Scrophulariaceae / Figwort
Ads on this page help pay for this site but if you see one that seems inappropriate here such as one that is counter to the pro environmental theme please let me know which Ad and I will block it.
Report a Bad Ad
Historical Lore: Native Americans ate the leaves collected early in the season in soup or as a green like spinach and put the chopped root into the food they gave to their pony to fatten it and make it vicious to all but it's owner. They considered the root a love charm. Sometimes young men would carry the root when they intended to make advances on a potential lover. It was secretly, perhaps maliciously, put in the food of an intended as a aphrodisiac. Another, less evil use was to bring estranged couples back together by placing it in a dish they were going to eat in common.
Medical Uses: A root tea was used by Native Americans for internal swellings and a root poultice for external swellings. Also used for digestive problems and in cough medicines Early herbal healers considered the entire plant a tonic, sedative and astringent.
Swamp Lousewort (P. Lanceolata) is similar. It is not hairy, has opposite leaves, lives in moist areas and blooms in
One of the best general guides to wildflowers of the North Eastern and North Central United States. Newcomb's key is an excellent, simple method for identifying plants. Newcomb has drawings for almost every plant mentioned that are excellent aids to identifying the species. Though only the more common plants are covered this is often the first book I pick up when trying to identify a wildflower.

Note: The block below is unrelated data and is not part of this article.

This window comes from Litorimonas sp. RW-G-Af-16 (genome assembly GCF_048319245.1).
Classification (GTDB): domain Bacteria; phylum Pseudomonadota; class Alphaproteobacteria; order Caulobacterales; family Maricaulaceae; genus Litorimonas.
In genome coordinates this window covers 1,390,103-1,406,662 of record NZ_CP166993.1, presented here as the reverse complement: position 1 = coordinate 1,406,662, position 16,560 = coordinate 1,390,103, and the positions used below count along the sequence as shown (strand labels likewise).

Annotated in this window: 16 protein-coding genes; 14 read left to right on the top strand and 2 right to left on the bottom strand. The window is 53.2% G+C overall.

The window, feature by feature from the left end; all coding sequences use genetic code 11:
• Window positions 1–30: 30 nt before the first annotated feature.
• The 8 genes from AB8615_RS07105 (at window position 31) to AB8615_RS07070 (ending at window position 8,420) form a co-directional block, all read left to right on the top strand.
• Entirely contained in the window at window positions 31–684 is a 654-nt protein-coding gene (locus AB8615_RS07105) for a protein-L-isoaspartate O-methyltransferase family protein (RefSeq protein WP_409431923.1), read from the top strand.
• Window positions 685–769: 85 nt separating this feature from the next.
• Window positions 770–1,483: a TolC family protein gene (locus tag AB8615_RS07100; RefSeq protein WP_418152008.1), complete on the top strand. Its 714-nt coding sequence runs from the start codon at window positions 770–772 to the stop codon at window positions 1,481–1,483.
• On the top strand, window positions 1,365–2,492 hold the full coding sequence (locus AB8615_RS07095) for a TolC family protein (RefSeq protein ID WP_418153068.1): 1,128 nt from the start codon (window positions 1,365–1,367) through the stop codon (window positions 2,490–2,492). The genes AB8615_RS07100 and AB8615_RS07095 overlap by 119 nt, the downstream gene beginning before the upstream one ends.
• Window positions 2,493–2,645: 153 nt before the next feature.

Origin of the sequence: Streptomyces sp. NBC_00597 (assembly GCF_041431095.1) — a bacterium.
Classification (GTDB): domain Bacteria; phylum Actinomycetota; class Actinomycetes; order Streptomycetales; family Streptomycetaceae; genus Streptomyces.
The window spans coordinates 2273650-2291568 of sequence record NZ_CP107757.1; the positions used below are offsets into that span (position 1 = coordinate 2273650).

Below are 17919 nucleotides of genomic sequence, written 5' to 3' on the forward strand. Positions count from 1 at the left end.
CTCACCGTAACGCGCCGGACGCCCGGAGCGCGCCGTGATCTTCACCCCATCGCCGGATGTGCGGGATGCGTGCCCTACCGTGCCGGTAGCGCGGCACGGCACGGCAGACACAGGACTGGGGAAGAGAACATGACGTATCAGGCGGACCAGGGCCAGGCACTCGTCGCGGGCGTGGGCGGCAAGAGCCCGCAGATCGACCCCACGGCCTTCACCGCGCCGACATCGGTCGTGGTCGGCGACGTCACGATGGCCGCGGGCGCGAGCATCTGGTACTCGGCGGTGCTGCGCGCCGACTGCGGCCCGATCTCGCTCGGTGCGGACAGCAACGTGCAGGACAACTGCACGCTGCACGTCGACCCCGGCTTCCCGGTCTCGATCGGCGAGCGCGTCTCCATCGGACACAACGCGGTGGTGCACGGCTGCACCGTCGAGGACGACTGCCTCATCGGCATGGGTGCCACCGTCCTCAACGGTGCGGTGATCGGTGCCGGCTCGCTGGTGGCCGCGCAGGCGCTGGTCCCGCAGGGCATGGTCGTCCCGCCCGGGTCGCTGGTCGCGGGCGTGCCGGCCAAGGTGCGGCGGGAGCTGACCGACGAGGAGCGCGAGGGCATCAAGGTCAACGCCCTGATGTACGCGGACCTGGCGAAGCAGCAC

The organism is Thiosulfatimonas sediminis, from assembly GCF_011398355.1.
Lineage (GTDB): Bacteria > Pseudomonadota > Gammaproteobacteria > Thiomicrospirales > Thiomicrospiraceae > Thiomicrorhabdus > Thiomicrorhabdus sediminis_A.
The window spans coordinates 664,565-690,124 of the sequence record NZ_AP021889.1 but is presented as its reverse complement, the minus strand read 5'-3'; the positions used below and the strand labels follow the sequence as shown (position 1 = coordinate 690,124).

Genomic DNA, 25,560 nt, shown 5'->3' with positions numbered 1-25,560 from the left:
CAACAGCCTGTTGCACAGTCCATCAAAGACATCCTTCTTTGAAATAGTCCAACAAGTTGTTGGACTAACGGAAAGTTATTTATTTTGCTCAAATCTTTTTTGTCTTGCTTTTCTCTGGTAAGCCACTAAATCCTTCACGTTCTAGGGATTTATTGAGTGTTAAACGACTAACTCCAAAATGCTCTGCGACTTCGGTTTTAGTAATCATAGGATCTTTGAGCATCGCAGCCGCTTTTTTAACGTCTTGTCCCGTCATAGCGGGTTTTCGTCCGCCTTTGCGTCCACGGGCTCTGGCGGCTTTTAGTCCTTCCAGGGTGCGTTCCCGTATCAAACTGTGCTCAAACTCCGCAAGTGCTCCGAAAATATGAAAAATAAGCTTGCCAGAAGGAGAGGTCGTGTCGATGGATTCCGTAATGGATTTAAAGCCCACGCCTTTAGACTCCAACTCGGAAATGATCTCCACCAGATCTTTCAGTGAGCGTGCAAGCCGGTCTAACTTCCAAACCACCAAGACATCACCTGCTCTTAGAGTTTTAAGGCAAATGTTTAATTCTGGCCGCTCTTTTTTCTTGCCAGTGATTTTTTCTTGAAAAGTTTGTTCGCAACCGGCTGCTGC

This is perhaps the best of many field guides covering this region. Featuring 446 excellent color photographs (located with the text) and mentioning as similar to those illustrated are another 800 or so species for a total coverage of over 1,200 species. The start of each family section includes line drawings of some of the species showing important features. The text includes the usual description, bloom season, range, habitat and additionally includes information such as medical uses and lore and how the species was named. This is the official field guide of the Tennessee Native Plant Society.
Angiosperms / Flowering Plants
Dicots / Two Seed Leaves